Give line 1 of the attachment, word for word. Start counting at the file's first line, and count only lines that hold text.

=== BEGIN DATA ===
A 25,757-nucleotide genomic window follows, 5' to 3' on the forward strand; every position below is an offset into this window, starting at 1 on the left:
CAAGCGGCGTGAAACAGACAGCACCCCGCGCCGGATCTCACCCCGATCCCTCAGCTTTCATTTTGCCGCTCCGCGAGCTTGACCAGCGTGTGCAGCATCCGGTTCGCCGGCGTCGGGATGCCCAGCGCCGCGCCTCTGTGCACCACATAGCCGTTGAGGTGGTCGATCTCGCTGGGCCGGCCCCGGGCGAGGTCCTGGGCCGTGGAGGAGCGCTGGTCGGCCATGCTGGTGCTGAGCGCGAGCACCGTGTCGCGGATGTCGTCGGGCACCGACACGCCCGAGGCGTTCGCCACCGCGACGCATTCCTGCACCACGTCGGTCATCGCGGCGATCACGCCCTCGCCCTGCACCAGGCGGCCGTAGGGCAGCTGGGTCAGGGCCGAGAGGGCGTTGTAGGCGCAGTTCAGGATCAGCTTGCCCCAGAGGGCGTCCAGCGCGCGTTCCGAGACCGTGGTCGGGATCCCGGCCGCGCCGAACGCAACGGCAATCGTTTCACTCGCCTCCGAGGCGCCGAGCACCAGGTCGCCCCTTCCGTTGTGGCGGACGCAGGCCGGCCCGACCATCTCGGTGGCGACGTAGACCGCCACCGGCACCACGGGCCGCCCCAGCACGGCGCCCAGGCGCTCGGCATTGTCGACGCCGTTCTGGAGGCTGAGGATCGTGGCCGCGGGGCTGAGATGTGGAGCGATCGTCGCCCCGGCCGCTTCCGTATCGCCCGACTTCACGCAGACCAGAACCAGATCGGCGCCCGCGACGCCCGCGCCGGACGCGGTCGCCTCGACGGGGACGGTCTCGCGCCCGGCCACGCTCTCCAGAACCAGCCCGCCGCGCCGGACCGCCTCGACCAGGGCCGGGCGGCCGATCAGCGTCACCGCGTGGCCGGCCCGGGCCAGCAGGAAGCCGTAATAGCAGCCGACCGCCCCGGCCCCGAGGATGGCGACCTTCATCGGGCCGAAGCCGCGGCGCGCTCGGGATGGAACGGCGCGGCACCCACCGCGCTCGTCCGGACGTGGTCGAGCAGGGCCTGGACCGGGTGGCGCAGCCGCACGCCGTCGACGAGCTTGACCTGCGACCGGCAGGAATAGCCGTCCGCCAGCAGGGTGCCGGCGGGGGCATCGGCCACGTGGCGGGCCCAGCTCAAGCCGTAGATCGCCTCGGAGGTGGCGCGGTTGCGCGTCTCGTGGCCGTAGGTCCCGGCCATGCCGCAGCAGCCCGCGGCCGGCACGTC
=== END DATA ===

A 25,757-nucleotide genomic window follows, 5' to 3' on the forward strand; every position below is an offset into this window, starting at 1 on the left: